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Empirical tests of metacommunity theory using an isolation gradient

Version 2 2024-06-04, 05:51
Version 1 2015-09-30, 17:05
journal contribution
posted on 2024-06-04, 05:51 authored by Don DriscollDon Driscoll, DB Lindenmayer
All metacommunity theories incorporate dispersal as a key process influencing community composition. If communities are examined across a habitat-patch isolation gradient, different metacommunity theories predict contrasting patterns of community divergence and responses of rare species. We used bird and reptile data collected in three years from 168 habitat patches in a fragmented agricultural landscape, and bird data gathered from 63 remnants embedded in a pine plantation over two years to examine predictions arising from six metacommunity theories: A, neutral; B, species sorting; C, species sorting at low isolation but neutral at high isolation; D, neutral at low isolation but species sorting at high isolation; E, mass effects; and F, patch dynamics. We identified three classes of predictions arising from these theories that we could test using community survey data: (1) trajectories of rare species across an isolation gradient; (2) the influence of geographic distance, environmental parameters, and patch isolation on pair-wise comparisons of community divergence; and (3) the influence of isolation and environmental parameters on the divergence of communities from a regional species pool. Some analyses indicated moderately common support for neutral and species-sorting concepts, often acting simultaneously. Opposite responses by different groups of rare species to the isolation gradient showed that neutral and patch-dynamic processes may act on different components of the same community. Different analyses provided support for different theories, and so helped us to avoid being misled by a single analysis. However, generally we found very little consistent support for any of the metacommunity theories. Our analyses suggested that different metacommunity mechanisms act ephemerally, sometimes simultaneously and on different subsets of the fauna in different regions. The complexity of responses means that metacommunity ideas cannot yet be used predictively in a management context. We encourage further testing of the multiple predictions that arise from current metacommunity concepts, using additional data sets. However, if metacommunity processes act simultaneously and ephemerally, the predictions of any one metacommunity theory may be hard to detect at the community level. In that case, examining the ecology of multiple species in the same landscape may be needed to characterize metacommunity processes in nature.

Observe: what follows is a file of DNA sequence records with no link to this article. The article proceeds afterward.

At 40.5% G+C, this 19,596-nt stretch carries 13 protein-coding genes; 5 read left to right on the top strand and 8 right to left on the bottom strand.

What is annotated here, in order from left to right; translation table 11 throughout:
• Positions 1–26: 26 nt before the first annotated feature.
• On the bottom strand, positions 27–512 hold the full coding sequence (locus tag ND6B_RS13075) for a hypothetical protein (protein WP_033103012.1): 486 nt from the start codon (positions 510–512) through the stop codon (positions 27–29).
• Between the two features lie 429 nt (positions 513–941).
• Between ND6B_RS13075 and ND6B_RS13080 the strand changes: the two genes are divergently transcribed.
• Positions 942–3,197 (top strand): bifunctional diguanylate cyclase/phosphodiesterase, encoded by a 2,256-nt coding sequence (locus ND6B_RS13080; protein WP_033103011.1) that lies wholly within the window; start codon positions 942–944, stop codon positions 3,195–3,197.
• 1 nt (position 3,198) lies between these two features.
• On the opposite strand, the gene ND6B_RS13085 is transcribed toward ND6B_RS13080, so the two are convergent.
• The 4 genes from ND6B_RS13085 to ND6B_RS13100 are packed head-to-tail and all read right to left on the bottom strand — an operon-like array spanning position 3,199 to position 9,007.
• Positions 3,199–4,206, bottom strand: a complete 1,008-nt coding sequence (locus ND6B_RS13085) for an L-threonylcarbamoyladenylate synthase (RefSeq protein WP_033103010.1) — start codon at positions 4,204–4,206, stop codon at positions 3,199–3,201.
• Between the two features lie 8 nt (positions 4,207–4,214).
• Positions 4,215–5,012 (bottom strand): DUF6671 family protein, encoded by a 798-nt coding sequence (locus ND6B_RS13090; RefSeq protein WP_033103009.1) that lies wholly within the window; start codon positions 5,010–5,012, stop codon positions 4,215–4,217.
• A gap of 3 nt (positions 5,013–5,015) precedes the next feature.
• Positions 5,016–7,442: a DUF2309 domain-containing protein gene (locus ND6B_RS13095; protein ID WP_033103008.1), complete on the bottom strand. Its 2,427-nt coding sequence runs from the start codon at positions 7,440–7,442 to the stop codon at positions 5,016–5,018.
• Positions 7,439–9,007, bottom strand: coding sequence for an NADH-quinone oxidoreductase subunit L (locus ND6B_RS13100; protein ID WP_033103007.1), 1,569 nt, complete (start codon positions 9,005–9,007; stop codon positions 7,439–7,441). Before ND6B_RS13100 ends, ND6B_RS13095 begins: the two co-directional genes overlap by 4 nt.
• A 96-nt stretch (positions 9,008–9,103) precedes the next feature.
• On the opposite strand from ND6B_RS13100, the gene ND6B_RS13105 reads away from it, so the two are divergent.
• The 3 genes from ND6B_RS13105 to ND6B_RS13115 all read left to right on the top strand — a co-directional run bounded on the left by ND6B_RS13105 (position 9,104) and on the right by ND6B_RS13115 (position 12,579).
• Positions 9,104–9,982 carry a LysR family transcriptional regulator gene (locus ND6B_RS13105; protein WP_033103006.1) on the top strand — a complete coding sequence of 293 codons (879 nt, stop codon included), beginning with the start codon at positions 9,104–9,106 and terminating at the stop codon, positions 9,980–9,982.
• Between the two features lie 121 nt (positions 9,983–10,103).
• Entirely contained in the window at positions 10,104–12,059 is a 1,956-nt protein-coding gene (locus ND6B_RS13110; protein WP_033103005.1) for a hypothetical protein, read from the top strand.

Ecological monographs






Hoboken, N.J.







Publication classification

C1.1 Refereed article in a scholarly journal

Copyright notice

2009, Ecological Society of America